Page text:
Means to an End
John '47 and Barbara Runyan hope their scholarship will allow deserving students to to graduate with less debt--and inspire others to consider a deferred charitable gift annuity.
Date: February 18, 2011
When John Runyan ’47, learned that more than 7,000 students applied to the Johns Hopkins School of Medicine last year, he was shocked. “I doubt I could even get in now,” he says with a chuckle, adding how grateful he is—even some six decades later—for the opportunity to attend Hopkins.
“Hopkins gives you an edge—and that opens up so many doors,” he says, speaking from experience. After receiving his medical degree and interning in Hopkins’ Department of Medicine, he went on to Albany Hospital in New York and then completed fellowships at Boston City Hospital and Harvard Medical School. In 1960, he joined the University of Tennessee faculty and has remained there since, developing the Endocrinology Division and serving in numerous academic and leadership capacities.
In gratitude to Johns Hopkins and to ensure that future generations of deserving medical students can attend the alma mater he holds dear, Runyan and his wife established The Barbara and John Runyan, M.D. Scholarship Fund through a deferred charitable gift annuity.
“We were children of the Depression, and we were both very lucky,” says Barbara Runyan. As an undergraduate at Washington and Lee, her husband enrolled in the Navy’s V-12 College Training Program, which also funded most of his medical school costs and eliminated the need for any scholarship support. She received a Ford Foundation scholarship for her studies at Goucher College. “Having that scholarship was one of the ways my Mom and Dad were able to give me the extras,” she says, noting that one of her most treasured “extras” was the private piano instruction she received at the Peabody Institute, now a division of Johns Hopkins University.
While both Runyans graduated from college free of debt, they recognize that more and more students are unable to afford a Hopkins education without borrowing significant sums of money. “Graduating debt-free made it possible for me to pursue a career in academic medicine, which is what I always wanted to do—and I’m very thankful for that,” says John Runyan.
The couple hopes their scholarship will make it possible for deserving students to take on less debt and graduate without the significant financial burden that can often derail professional ambitions. “I hope they will follow their dreams and desires and make a great contribution wherever they go,” says Runyan.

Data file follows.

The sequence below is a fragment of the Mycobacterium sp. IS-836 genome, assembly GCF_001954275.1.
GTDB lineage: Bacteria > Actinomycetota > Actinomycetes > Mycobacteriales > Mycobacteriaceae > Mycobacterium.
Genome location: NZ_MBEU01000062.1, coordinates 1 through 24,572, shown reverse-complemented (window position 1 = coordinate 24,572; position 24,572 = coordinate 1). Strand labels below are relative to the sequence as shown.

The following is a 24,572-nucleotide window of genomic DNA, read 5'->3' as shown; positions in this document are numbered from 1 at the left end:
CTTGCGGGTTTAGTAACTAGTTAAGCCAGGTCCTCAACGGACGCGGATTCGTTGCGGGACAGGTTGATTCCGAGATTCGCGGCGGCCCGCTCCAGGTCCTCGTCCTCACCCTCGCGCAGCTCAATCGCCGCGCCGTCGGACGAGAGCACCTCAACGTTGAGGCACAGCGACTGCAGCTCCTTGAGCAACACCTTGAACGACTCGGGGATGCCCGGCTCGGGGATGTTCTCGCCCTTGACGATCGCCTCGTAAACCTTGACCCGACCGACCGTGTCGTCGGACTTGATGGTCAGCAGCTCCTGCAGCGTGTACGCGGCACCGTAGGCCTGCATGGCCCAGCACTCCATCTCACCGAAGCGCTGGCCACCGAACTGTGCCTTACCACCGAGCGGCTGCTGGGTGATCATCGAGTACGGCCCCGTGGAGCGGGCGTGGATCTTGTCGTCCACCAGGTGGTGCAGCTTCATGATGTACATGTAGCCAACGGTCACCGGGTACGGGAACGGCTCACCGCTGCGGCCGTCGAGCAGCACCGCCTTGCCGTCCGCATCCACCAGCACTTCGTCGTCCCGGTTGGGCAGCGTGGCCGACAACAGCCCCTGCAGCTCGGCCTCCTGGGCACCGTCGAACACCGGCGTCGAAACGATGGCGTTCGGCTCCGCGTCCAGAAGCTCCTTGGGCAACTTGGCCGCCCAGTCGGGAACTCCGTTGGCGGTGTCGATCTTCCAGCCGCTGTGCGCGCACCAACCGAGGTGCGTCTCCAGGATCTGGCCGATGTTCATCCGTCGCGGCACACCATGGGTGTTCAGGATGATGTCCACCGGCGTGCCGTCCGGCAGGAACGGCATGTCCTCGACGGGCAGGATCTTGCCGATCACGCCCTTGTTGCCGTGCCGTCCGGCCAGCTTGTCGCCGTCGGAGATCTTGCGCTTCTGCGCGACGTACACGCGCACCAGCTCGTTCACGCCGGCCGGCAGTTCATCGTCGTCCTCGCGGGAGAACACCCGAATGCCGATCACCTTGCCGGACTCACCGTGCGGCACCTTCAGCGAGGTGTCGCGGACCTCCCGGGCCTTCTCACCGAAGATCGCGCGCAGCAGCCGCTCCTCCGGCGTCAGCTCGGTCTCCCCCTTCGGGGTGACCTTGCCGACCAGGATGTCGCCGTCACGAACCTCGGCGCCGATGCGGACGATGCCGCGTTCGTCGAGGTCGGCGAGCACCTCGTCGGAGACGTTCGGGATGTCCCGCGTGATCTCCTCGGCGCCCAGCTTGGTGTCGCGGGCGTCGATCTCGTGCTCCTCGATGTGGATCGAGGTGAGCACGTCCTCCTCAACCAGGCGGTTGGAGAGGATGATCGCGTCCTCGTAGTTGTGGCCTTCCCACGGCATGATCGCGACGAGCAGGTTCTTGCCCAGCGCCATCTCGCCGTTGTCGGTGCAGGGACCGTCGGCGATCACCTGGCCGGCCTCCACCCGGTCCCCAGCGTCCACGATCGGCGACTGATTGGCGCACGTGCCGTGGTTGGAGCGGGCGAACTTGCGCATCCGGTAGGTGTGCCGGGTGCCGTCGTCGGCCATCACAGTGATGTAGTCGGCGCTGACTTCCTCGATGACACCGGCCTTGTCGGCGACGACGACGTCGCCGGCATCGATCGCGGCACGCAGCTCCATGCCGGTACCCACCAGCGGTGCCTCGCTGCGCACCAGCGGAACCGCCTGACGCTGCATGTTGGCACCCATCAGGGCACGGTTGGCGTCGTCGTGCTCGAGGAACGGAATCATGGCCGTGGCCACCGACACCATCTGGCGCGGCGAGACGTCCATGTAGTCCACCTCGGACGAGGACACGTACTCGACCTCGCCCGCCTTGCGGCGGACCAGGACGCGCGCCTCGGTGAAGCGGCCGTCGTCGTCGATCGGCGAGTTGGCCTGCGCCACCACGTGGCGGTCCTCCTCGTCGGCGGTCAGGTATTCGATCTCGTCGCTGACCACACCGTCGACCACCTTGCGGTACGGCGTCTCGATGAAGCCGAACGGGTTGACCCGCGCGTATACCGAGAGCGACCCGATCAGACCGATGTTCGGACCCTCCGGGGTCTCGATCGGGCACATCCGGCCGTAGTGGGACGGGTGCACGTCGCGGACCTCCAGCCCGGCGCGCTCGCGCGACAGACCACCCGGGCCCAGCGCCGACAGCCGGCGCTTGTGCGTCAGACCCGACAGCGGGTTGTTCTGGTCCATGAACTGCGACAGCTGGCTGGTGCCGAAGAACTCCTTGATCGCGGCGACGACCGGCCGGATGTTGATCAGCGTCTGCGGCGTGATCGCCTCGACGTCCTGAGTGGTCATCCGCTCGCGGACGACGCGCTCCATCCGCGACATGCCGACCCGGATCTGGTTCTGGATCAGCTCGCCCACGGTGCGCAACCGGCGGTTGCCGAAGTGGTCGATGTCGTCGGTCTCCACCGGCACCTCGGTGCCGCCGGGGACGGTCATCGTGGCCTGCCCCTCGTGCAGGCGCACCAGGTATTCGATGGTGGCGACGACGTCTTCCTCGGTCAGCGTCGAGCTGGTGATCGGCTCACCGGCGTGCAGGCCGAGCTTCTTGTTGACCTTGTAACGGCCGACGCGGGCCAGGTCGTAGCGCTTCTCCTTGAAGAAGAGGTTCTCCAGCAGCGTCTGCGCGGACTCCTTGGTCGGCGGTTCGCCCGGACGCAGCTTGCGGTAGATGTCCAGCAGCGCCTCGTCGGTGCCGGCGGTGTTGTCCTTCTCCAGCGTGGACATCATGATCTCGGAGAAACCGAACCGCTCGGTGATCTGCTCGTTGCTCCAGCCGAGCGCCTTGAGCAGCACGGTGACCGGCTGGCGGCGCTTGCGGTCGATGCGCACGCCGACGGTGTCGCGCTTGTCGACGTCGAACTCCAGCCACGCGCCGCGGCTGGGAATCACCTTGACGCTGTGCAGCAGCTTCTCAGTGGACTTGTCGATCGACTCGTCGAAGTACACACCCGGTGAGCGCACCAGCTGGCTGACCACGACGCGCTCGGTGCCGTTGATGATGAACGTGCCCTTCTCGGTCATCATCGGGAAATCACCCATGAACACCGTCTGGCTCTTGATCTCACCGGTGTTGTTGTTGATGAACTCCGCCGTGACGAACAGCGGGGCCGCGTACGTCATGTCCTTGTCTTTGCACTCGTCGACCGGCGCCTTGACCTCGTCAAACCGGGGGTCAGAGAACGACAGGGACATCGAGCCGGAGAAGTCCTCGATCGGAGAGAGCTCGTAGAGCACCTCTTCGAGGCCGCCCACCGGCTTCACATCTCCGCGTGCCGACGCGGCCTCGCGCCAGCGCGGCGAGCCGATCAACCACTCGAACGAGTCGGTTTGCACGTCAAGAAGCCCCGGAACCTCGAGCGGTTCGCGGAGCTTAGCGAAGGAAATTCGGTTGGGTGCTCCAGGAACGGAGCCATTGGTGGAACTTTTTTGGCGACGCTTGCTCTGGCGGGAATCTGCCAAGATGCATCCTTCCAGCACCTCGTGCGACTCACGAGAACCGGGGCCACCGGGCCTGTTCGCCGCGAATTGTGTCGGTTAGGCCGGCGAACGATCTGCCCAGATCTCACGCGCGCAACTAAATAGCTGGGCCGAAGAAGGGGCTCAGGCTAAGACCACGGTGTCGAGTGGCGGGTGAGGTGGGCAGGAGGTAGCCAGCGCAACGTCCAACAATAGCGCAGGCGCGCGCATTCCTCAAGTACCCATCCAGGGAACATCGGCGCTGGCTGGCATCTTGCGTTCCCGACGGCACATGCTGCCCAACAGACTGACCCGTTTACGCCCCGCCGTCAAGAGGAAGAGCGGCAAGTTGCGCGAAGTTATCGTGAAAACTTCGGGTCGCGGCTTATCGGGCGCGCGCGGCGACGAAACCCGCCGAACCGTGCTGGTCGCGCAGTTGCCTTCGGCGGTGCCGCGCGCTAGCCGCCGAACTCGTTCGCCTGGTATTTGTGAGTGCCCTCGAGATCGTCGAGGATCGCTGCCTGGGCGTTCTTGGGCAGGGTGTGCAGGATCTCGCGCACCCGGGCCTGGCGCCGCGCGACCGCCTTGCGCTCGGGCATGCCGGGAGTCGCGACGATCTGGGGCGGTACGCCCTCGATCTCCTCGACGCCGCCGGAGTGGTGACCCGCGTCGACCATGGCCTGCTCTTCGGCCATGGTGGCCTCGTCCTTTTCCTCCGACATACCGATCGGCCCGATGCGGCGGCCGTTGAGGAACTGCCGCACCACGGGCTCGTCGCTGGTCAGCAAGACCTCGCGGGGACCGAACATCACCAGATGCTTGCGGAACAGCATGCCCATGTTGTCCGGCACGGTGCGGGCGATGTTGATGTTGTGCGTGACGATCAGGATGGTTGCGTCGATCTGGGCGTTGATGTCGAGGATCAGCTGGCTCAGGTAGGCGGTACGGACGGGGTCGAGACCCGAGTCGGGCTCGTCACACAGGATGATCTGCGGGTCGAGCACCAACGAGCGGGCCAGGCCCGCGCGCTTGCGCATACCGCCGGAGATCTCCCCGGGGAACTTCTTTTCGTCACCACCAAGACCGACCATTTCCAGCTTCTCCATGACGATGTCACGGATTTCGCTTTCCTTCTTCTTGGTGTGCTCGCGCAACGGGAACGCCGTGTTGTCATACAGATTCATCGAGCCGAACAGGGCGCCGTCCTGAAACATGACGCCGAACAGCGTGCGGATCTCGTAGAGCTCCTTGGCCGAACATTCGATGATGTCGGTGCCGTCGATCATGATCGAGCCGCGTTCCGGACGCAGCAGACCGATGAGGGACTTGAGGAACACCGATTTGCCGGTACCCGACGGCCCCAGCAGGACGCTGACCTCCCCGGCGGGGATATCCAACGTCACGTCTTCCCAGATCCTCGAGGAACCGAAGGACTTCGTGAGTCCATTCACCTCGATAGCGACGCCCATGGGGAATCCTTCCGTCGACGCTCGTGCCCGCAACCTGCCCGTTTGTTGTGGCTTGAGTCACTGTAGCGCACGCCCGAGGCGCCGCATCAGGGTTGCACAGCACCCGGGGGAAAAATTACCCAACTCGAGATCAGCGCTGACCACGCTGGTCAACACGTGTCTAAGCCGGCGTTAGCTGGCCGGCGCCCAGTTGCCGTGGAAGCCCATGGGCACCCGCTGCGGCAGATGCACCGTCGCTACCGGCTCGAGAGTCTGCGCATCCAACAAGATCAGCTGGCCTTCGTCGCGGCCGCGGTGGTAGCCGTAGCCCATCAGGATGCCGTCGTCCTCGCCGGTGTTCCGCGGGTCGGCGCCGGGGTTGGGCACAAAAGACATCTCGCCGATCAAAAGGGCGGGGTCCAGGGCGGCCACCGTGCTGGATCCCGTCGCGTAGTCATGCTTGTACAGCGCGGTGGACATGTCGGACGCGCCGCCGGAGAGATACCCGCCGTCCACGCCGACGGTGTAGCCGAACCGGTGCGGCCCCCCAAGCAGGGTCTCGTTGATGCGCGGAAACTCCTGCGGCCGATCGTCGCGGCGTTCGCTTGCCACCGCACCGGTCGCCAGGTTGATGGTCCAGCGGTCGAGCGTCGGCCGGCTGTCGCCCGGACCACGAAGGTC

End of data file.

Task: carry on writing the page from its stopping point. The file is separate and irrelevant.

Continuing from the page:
Establishing a scholarship—or a deferred charitable gift annuity—had never been in the Runyans’ long-range plans. They believed that such a philanthropic investment was well beyond their means. Like many alumni and friends of the School of Medicine, the Runyans were pleased to learn that a deferred charitable gift annuity could be personalized to fit their circumstances and financial goals, which prompted them to make use of a family asset to fund the annuity.
Years ago the couple had received stock as an inheritance from John Runyan’s father, and the value had appreciated significantly. The amount was sufficient to establish a scholarship, but John Runyan wanted to ensure that his wife’s future financial well-being was secure. The couple collaborated with Hopkins’ gift planning staff to create a charitable gift annuity that provides an income for life for Barbara Runyan. Deferring the income for five years increased the rate of return. The Runyans were also able to realize significant benefits, including a charitable income tax deduction, as well as some tax-free income. Payments from the annuity are guaranteed by Johns Hopkins, a definite plus in these uncertain times.
“The staff at Hopkins made it so easy for us … just a simple process,” John Runyan recalls. “We’re very satisfied with the outcome.” The couple receives a favorable rate of return that will not change over the life of the gift, and Barbara Runyan now receives a quarterly check. The annuity gives John Runyan peace of mind, knowing that the woman he married 61 years ago will have financial stability, no matter what the future may bring. As she sees it, a scholarship in the form of a charitable gift annuity is a win-win situation. “Truly, for those who make a gift in the form of an annuity, they’re not only helping others but helping themselves.”
To learn more about the ways you can make a gift to Johns Hopkins School of Medicine, please contact the Development and Alumni Relations Office at 410-516-0776 or firstname.lastname@example.org, or visit